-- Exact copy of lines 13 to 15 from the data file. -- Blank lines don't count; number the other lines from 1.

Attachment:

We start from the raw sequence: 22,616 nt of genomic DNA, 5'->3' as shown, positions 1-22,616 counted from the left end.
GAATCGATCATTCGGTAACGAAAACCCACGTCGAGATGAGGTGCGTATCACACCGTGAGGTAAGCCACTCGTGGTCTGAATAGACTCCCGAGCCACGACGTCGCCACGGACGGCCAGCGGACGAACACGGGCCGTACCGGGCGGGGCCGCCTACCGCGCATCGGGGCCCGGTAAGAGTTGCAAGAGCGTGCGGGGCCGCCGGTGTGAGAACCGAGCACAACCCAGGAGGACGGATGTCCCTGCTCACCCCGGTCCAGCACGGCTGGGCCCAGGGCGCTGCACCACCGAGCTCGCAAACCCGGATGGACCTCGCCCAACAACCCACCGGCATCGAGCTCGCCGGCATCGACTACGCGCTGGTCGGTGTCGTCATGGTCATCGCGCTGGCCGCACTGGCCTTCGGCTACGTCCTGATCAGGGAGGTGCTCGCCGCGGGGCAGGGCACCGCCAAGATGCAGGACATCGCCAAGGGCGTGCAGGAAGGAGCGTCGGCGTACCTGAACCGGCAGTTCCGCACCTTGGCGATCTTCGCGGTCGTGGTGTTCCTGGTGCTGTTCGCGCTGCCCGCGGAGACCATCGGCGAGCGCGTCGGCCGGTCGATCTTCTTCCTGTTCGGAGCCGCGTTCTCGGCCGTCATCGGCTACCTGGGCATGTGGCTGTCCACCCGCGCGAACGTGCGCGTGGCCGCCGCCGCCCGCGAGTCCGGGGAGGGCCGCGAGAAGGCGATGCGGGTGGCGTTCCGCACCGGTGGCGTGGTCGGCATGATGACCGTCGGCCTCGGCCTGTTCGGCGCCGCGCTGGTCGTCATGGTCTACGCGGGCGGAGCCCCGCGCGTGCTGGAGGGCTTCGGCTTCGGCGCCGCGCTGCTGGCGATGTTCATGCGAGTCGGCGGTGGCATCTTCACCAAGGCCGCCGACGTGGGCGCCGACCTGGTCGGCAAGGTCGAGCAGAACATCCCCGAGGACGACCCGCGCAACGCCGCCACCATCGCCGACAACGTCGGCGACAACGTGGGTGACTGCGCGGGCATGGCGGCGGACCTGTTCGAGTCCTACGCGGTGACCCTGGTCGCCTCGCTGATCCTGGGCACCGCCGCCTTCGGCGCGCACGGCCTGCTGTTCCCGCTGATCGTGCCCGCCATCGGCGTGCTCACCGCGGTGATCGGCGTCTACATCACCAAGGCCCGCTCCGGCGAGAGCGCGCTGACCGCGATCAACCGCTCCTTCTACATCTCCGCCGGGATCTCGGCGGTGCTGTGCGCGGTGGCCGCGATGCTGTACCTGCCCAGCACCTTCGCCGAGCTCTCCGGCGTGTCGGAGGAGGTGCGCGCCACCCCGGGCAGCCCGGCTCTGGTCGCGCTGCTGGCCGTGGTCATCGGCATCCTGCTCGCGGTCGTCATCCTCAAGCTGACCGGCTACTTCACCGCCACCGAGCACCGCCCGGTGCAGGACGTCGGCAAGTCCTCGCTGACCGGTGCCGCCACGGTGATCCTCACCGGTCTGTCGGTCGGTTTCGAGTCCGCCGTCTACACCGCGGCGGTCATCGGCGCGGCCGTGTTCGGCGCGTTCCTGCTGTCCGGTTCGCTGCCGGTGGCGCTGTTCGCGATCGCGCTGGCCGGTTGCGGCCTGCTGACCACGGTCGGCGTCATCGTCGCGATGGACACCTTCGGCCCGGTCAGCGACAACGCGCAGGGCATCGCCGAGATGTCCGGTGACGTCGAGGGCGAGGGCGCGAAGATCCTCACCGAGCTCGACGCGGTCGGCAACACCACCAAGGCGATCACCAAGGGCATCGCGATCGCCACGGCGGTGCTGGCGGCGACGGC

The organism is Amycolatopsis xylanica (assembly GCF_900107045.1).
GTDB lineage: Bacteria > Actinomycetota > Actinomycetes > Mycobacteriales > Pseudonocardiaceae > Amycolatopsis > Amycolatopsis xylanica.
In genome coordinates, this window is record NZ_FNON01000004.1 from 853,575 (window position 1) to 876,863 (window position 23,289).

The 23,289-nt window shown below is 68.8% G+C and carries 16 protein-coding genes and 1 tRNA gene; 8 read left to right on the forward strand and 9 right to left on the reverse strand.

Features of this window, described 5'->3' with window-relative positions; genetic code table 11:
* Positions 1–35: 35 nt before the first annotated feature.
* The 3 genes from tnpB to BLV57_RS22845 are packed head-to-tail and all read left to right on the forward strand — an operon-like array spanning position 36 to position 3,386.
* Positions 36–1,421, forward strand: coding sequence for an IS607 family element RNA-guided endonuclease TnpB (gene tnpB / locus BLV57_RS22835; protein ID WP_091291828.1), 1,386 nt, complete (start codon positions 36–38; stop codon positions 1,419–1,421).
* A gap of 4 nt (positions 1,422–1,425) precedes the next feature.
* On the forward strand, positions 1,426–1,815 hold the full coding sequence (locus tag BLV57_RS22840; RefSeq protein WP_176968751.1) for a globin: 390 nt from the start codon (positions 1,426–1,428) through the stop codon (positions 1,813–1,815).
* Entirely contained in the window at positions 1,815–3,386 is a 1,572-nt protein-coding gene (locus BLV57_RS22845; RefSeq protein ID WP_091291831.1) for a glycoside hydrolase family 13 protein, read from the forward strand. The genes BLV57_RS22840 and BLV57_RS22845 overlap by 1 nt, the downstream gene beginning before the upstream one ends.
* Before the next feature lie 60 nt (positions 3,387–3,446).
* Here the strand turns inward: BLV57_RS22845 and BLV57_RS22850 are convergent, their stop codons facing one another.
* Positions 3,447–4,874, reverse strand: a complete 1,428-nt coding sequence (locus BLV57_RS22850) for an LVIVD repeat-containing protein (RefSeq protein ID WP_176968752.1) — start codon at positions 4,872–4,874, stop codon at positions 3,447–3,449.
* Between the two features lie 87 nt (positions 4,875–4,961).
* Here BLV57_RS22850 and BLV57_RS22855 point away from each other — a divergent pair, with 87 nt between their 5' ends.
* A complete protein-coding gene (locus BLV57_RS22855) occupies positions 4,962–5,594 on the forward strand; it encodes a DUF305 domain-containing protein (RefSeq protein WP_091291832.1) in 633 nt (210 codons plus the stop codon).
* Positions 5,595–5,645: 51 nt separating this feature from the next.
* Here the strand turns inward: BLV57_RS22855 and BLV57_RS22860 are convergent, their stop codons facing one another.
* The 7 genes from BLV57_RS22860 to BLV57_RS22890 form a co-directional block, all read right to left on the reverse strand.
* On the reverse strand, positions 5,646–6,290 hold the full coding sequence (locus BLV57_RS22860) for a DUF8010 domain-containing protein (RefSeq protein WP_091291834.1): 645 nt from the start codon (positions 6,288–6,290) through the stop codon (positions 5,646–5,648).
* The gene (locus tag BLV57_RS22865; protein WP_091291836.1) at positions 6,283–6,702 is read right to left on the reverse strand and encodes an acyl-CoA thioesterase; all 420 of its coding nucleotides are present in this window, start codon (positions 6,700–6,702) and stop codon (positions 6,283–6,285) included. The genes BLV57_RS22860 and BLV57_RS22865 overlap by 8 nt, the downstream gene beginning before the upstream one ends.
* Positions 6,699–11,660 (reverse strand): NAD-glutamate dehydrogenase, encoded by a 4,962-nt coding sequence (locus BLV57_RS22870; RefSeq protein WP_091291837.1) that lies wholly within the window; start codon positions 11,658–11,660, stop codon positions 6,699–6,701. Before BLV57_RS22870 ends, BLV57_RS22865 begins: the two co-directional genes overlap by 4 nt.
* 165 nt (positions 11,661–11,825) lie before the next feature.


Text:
* Entirely contained in the window at positions 1,815–3,386 is a 1,572-nt protein-coding gene (locus BLV57_RS22845; RefSeq protein ID WP_091291831.1) for a glycoside hydrolase family 13 protein, read from the forward strand. The genes BLV57_RS22840 and BLV57_RS22845 overlap by 1 nt, the downstream gene beginning before the upstream one ends.
* Before the next feature lie 60 nt (positions 3,387–3,446).
* Here the strand turns inward: BLV57_RS22845 and BLV57_RS22850 are convergent, their stop codons facing one another.